LGBTQ+ Parents: “Don’t Say Gay” Bills Threaten Families
By Laura Miguel
In 2022, Florida’s Republican governor Ron DeSantis signed the “Parental Rights in Education Act,” which prohibits instruction on sexual orientation or gender identity in kindergarten through third grade in public schools. In April 2023, the measure was expanded to all grades. Critics say the so-called “Don’t Say Gay” law marginalizes LGBTQ+ people.
Similar bills have cropped up in several states and are pitting LGBTQ+ advocates against conservative politicians who want to limit any discussion of LGBTQ+ issues in schools. Texas legislators are considering similar measures.
One of those measures, House Bill 1155, by Jared Patterson, R-Frisco, would ban teaching about sexual orientation and gender identity from kindergarten through eighth grade.
Patterson did not respond to interview requests, but in a press release in January, he stated that “The message (of the bill) is no more radical ideology in the classroom.”
Mary Elizabeth Castle, director of government relations at Texas Values, a right-leaning advocacy organization, told Reporting Texas that the measures will allow parents to discuss sexuality with their children “without the interference of other adults in schools indulging their ideas on sexuality or political ideologies.”
LGBTQ+ parents disagree. In a series of interviews in March, LGBTQ+ parents told Reporting Texas that the measures would lead to a situation where their children do not feel safe and accepted at school.
Austin resident Candace Keri is a lesbian, a special education teacher and parent to a toddler, she plans to send to public school in Austin.
“If these were to pass, my presence in school could make my kid feel more unsafe because we are a two-mom family,” Keri said.
“It makes me feel unsafe as someone who manages special education cases and used to be a first grade teacher knowing that I might not be allowed to talk about myself or have photos of my family,” she added.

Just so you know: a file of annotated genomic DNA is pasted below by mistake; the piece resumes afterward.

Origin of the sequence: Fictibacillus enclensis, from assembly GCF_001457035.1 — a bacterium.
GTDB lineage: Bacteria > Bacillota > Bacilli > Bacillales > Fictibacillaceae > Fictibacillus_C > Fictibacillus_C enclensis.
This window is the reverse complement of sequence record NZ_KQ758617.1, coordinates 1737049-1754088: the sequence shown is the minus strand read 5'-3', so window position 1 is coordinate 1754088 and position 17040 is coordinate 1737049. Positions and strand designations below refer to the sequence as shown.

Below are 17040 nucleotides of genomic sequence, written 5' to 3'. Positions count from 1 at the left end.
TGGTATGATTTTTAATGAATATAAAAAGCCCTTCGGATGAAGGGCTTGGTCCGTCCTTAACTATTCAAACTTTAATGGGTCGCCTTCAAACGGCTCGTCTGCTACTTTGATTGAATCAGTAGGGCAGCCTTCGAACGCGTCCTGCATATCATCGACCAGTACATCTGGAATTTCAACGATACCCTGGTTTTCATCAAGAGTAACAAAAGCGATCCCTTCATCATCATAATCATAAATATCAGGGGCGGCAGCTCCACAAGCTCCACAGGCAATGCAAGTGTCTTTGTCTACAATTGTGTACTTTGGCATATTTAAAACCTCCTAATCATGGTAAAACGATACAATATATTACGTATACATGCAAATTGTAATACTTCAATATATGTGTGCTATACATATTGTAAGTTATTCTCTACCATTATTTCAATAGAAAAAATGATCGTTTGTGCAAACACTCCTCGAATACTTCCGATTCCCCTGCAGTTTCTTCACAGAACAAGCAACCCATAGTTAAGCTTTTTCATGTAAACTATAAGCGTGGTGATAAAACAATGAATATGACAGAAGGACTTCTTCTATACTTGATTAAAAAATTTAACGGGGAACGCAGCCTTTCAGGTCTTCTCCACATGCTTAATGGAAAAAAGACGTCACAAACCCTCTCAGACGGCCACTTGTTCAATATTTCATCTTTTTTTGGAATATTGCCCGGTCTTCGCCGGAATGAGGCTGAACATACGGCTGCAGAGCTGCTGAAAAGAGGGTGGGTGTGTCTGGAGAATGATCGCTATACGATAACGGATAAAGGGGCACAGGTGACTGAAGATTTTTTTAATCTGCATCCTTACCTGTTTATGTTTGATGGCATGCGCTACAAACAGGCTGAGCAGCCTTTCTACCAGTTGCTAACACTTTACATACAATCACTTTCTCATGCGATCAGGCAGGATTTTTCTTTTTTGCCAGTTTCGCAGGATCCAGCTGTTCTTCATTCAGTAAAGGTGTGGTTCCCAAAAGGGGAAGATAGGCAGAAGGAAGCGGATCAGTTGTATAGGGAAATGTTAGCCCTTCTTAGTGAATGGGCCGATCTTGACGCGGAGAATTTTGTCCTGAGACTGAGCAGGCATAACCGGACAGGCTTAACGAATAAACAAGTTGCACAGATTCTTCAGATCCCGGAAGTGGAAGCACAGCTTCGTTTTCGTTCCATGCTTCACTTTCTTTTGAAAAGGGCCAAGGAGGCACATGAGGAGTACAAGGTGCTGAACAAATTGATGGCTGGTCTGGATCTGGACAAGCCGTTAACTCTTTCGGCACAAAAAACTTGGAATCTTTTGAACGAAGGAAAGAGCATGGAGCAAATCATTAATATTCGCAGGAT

Schools often promote a heteronormative environment, and these measures discourage queer parents from participating in their kids’ education, Keri said.
“I think that these bills communicate to everyone that there is something bad or wrong about their families by telling people that they are not allowed to talk about something,” Keri added.
Austinite Alia Pederson is a parent to a kindergartner in the Austin Independent School District.
“We are a lesbian family so (that is) my child’s reality,” Pederson said. “It’s making her believe what she is seeing is not right or not true.”
“I do think these bills allow a certain amount of discrimination that is currently not present,” Pederson said. “I think allowing them to choose whom they love is not a political ideology in any way. If you’re not going to hide Cinderella or Snow White from your children, where there are kisses and men and women love each other, there is no reason to hide homosexuality,” she said.
“Just because you cover your child’s eyes from something you don’t like, doesn’t mean it doesn’t exist and your children will find out one way or another,” she added.
Sunshine Kreidner, is non-binary and a parent to a 2nd grader and a kindergarten in Austin.
Their 2nd grader has been exploring with different pronouns and has been able to do so safely in the school they are currently attending.
“In the case of gender- or queer-based bullying, I worried that the teacher would feel uncomfortable stepping in (if this bill passes),” Kreidner said. “They wouldn’t even be allowed to explain why it’s unkind, that they are still a person and should be treated kindly.”
Kreidner said she understands that some Christians support “Don’t Say Gay” laws, but warned not to paint the religion with too broad a brush. She has friends who are devout Christians and are caring and kind and not radicalized, she said.
“I feel like there are many scare tactics that people are just relying on to get the vote, Kreidner said. “(The laws are) causing significantly more radicalization than there would be otherwise.”
The bill was referred to the public education committee and is yet to be heard.